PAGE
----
Patricia Dunn's May 18 Opinion piece, "Are you praying on my team, or not?," is a good example of the pot calling the kettle black. What is never mentioned in Ms. Dunn's piece is that Islam has historically had at least as difficult a time with those who depart from the Muslim faith as have the Christians whom she discusses.
Today - as recent events in Afghanistan remind us - in many (if not all) nations shaped by Islam, apostasy under Islam is punishable by death. Fortunately for her, Dunn is a convert to Islam in America, instead of a Muslim convert to Christianity in Pakistan, Afghanistan, Iran, Iraq, or Saudi Arabia. In these countries, she would probably fear for her life, not for getting harassing e-mails.
As a Christian, I believe that Christians and Muslims worship the same God, though arguably in different and mutually incompatible ways. But I also believe that Christians, Muslims, Jews, atheists, Buddhists - all of us - have an obligation to be as forthright and truthful about our lives as possible. Dunn's piece manifestly fails that test.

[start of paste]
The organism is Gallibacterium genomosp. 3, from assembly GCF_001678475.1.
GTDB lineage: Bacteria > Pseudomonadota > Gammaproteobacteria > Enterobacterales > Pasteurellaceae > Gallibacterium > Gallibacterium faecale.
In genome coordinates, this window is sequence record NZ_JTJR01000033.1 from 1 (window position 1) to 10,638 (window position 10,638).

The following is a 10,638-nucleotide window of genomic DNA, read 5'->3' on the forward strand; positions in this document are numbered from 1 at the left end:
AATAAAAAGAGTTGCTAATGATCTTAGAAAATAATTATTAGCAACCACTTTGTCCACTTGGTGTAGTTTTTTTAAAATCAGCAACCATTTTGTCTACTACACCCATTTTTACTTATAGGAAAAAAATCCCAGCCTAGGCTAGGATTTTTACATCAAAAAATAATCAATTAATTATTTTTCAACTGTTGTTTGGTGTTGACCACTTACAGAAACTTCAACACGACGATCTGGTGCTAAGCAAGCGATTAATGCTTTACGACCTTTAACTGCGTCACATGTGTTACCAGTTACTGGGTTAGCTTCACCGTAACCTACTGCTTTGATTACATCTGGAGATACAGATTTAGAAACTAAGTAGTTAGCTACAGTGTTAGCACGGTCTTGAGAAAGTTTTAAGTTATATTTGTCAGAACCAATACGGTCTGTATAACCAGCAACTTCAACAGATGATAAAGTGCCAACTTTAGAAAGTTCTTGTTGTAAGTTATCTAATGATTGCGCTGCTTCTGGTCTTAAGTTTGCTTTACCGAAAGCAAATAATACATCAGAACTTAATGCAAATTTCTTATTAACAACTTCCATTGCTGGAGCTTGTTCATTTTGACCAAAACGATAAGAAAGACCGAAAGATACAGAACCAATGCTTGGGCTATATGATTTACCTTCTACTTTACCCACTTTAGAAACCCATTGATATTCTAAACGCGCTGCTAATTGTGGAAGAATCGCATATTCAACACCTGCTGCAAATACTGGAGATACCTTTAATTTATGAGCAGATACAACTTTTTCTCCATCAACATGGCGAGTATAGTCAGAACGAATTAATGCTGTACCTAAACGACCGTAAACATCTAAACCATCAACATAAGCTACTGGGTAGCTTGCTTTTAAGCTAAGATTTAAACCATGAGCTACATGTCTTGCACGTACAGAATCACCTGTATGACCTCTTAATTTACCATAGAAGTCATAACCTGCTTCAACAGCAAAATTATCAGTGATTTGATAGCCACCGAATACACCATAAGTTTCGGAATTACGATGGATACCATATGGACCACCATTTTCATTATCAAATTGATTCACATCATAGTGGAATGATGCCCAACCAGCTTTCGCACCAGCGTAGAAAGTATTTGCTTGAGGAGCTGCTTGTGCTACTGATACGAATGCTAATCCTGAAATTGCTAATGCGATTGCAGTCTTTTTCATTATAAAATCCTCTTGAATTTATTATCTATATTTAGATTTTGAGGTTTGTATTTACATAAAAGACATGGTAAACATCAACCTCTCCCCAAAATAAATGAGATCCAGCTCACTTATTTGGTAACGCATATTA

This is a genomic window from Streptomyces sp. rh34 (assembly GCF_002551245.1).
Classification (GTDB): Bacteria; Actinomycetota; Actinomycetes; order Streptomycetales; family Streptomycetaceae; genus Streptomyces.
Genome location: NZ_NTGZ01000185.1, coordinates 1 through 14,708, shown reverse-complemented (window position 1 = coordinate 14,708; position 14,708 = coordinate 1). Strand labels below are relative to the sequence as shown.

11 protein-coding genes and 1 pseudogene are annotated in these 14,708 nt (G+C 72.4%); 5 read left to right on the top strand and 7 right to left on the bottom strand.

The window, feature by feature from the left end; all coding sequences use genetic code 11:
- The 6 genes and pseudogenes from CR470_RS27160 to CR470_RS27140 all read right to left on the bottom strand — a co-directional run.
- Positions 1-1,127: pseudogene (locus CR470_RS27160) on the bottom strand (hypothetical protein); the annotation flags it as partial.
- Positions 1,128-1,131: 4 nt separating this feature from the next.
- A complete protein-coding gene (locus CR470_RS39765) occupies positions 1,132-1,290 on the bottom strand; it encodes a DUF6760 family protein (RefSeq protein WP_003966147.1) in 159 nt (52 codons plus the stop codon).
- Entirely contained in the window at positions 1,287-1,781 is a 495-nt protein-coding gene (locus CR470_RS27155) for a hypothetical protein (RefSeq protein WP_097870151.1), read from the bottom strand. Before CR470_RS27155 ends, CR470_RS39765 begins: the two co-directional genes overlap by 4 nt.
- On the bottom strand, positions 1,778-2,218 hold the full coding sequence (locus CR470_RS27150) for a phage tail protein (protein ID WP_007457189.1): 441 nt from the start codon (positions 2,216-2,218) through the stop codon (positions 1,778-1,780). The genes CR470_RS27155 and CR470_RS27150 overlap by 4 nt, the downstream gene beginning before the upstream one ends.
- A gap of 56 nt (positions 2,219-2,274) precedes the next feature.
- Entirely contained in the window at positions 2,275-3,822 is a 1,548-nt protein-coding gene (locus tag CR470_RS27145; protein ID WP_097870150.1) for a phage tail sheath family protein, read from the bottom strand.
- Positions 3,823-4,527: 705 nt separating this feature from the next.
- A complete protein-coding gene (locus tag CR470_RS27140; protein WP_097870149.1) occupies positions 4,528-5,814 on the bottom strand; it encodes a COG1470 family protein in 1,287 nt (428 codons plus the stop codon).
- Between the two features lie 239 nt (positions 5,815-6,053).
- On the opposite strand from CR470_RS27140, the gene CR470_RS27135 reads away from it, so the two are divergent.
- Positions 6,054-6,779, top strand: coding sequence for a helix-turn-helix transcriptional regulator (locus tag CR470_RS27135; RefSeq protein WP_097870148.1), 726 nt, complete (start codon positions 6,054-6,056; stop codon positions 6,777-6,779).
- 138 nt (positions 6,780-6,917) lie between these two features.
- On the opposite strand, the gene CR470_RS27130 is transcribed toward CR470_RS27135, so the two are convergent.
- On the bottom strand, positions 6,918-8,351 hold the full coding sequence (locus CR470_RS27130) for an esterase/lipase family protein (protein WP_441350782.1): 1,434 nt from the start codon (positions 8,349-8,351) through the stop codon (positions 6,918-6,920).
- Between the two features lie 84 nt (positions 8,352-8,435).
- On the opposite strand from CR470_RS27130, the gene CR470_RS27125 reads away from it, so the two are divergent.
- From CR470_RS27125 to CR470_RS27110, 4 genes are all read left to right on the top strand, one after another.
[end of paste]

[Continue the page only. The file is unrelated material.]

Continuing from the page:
Associate professor, religious ethics and the history of Christian thought, University of Virginia
Regarding the May 17 article, "For graduates, student loans turn into an albatross": As a recipient of a free college education paid for under the GI Bill set up in 1944 for World War II veterans, I was saddened to read about our young people being saddled by the onerous loans they need to take out to attend college. It is hurtful to students and our country.
While it was generous for the government to pay for my education, I came to realize it also served as a loan. It enabled me to earn more than I would have otherwise and, as a result, my greater taxes have repaid the government many times over. Moreover, the professional skills I acquired as an actuary have been applied to enable other workers to retire with more adequate incomes, increasing their purchasing power and boosting the economy.